- Government of Botswana announces new public-private partnership to treat children with cancer and blood disorders
- The $100 million initiative to create a pediatric hematology-oncology treatment network and care infrastructure is supported by $50 million donation from the Bristol-Myers Squibb Foundation and matched by $50 million in additional philanthropy
- Partnership includes Texas Children’s Cancer and Hematology Centers, Baylor College of Medicine International Pediatric AIDS Initiative at Texas Children’s Hospital and the Governments of Botswana, Uganda and Malawi
NEW YORK, HOUSTON, & GABORONE, Botswana–(BUSINESS WIRE)–His Excellency the President Lieutenant General Dr. Seretse Khama Ian Khama of the Republic of Botswana, the Honorable Minister Dorcas Makgato of the Ministry of Health and Wellness, the Bristol-Myers Squibb Foundation, Texas Children’s Cancer and Hematology Centers (TXCH) and Baylor College of Medicine International Pediatric AIDS Initiative at Texas Children’s Hospital (BIPAI) through public-private partnerships with the governments of Botswana, Uganda and Malawi, announced a $100 million initiative to create an innovative pediatric hematology-oncology treatment network in southern and east Africa. The comprehensive initiative called Global HOPE (Hematology-Oncology Pediatric Excellence) will build long-term capacity to treat and dramatically improve the prognosis of thousands of children with cancer and blood disorders in southern and eastern Africa.
In the United States, 80 percent of children with cancer survive. In sub-Saharan Africa, the overwhelming majority of pediatric patients do not survive. The mortality rate is estimated to be as high as 90 percent, meaning that thousands of children die from cancer across Africa each year. This is in large part due to an inadequate healthcare infrastructure and a significant lack of expert physicians and other healthcare workers trained to treat children with cancer. The most common types of childhood cancers are blood cancers, including leukemia and lymphoma.
Global HOPE will partner with local Governments and Ministries of Health to build medical capacity to diagnose and treat pediatric blood disorders and cancer in Botswana, Malawi and Uganda. The initiative will also create significant clinical, educational and research capabilities. Doctors, nurses and ancillary professionals will be recruited from around the world to provide training to local healthcare professionals and to begin treating children with blood disorders and cancer immediately.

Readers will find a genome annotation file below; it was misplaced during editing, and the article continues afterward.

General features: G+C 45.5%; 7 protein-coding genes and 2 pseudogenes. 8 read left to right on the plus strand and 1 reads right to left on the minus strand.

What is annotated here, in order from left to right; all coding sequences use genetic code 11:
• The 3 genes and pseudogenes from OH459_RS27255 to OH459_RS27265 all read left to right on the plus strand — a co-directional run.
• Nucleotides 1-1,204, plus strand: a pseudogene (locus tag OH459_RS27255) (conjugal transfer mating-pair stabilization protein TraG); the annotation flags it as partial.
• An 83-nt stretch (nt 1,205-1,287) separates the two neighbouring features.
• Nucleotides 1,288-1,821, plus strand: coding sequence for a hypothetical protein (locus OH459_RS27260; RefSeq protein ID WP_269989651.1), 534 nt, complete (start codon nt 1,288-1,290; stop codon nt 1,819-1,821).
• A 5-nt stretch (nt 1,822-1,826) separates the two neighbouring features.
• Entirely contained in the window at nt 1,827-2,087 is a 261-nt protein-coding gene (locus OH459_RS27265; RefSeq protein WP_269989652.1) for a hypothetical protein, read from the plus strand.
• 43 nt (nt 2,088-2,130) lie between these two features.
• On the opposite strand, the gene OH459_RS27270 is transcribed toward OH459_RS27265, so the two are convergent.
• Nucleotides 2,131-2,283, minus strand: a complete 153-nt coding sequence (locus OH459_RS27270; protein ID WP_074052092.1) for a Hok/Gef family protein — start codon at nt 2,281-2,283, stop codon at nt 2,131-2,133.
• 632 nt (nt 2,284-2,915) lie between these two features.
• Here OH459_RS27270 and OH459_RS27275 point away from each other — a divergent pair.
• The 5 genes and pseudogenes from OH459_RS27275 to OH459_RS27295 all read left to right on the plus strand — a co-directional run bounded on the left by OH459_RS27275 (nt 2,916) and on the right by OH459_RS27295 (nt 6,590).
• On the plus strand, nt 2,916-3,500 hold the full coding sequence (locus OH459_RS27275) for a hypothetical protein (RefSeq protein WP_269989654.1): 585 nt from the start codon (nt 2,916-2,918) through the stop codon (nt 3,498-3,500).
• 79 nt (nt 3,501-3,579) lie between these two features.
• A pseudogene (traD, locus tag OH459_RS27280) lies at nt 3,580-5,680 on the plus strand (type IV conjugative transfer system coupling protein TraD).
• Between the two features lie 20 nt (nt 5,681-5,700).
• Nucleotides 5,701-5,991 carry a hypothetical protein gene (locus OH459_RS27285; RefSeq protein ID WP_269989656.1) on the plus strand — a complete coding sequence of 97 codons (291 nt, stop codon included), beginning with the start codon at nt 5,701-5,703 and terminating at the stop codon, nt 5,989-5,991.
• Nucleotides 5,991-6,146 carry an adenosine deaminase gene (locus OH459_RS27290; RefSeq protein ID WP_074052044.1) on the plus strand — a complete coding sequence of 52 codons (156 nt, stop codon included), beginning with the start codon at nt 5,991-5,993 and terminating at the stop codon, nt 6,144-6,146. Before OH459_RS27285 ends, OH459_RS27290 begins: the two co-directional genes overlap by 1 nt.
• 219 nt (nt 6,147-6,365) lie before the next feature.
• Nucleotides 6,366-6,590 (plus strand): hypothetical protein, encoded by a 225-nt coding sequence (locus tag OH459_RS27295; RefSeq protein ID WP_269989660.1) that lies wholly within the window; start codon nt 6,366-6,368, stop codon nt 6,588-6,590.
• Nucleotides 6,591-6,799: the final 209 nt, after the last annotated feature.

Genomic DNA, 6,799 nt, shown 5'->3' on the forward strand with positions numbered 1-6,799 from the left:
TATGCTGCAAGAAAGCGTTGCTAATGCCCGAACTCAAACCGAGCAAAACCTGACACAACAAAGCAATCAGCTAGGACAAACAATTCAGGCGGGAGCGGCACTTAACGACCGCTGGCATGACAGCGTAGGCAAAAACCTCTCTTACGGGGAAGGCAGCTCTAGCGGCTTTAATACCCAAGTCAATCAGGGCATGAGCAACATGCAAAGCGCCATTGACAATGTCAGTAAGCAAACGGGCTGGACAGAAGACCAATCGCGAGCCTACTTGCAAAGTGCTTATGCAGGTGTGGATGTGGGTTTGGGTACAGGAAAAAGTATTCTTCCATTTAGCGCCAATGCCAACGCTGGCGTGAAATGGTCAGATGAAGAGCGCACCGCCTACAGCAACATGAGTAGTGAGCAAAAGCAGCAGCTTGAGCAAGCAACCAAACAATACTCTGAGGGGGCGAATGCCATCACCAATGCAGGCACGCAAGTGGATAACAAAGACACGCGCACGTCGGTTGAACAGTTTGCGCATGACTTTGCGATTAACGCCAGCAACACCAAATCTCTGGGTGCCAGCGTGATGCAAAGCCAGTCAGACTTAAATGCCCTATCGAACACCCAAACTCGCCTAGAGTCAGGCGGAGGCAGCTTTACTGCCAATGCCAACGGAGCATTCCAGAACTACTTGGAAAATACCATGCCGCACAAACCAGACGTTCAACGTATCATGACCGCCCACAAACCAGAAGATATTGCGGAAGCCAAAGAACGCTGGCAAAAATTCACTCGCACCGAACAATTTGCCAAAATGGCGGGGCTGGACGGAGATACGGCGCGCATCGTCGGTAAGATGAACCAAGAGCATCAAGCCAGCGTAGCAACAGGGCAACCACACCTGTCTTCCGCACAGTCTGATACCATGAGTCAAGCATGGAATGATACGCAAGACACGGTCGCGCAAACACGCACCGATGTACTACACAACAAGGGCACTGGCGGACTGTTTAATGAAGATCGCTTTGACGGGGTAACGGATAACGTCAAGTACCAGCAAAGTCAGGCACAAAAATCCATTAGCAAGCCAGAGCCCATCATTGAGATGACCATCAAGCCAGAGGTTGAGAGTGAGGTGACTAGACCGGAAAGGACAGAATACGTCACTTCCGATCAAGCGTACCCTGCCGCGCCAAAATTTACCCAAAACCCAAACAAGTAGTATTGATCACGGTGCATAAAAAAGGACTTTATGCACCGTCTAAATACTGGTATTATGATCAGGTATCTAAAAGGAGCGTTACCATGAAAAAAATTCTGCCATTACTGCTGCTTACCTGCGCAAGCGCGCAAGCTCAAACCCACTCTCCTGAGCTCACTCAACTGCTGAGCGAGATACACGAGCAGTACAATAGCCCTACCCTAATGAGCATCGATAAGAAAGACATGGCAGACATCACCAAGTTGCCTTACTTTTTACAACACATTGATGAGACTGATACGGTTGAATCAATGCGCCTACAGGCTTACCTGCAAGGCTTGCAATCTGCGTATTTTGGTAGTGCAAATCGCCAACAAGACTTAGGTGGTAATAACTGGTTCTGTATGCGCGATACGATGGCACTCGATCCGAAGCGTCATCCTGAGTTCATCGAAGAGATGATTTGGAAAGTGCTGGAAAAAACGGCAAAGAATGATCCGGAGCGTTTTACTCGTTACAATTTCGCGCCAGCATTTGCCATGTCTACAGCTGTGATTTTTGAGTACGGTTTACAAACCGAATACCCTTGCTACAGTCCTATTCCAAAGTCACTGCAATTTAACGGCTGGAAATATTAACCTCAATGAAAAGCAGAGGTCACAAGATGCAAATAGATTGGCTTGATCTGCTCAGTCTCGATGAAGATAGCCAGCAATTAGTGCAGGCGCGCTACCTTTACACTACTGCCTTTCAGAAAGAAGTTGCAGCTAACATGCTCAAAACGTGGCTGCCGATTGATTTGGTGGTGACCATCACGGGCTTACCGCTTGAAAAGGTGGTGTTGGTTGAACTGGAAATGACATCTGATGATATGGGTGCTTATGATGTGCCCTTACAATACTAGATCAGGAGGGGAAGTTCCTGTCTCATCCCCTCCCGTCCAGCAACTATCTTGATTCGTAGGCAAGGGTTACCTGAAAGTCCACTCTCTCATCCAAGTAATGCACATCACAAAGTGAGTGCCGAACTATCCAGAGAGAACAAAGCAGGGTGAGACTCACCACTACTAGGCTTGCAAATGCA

“This project is building on a solid foundation for pediatric cancer treatment in Botswana that began with pediatric oncologists from Texas Children’s Cancer and Hematology Centers,” said His Excellency the President Lieutenant General Dr. Seretse Khama Ian Khama of the Republic of Botswana. “The Global HOPE program will bring to Botswana the latest bio-medical technologies and the potential to work with local institutions such as the Botswana Innovation Hub and University of Botswana to quickly increase the survival of children with cancer and life-threatening blood disorders in Botswana and the region.”
The Bristol-Myers Squibb Foundation is committing $50 million over five years to fund the training of healthcare providers as well as clinical infrastructure and operations. BIPAI will raise an additional $50 million for the initiative.
“We are eager to get started on this critical initiative to help children with blood disorders and cancer. Working with our partners and drawing on our expertise of building sustainable health systems in underserved countries, we will help make a significant difference in the outcomes for children while creating a blueprint for other countries to follow,” said Giovanni Caforio, M.D., chairman of the board of the Bristol-Myers Squibb Foundation and chief executive officer, Bristol-Myers Squibb Company. “This initiative builds on 18 years of success of the Foundation’s SECURE THE FUTURE® program and will offer new hope to families impacted by pediatric blood disorders and cancer.”
As public-private partnerships, the various governments will each play an important role in developing the pediatric hematology-oncology network, assisting with the training, technical assistance, logistics and resources to support Global HOPE.
The Global HOPE initiative will train an estimated 4,800 healthcare professionals from Botswana, Uganda, Malawi and other African countries, including doctors and nurses specializing in pediatric hematology-oncology and social workers. The program estimates that over 5,000 children will receive care in the first five years.
“With only five pediatric oncologists currently in the countries of Botswana, Malawi and Uganda combined, there are simply not enough expert doctors to treat all the children diagnosed with blood disorders and cancer. We believe in these countries there are more than 11,000 new cases annually of pediatric cancer and 40,000 new cases of serious, life-threatening blood disorders such as sickle cell disease and hemophilia. Because of these staggering numbers, more healthcare providers with special expertise are urgently needed,” said David G. Poplack, M.D., director of Texas Children’s Cancer and Hematology Centers and Professor of Pediatric Oncology at Baylor College of Medicine. “Global HOPE will help build capacity in the region to diagnose and care for children with blood disorders and cancer, offering the potential for transformational change in survivorship for these children.”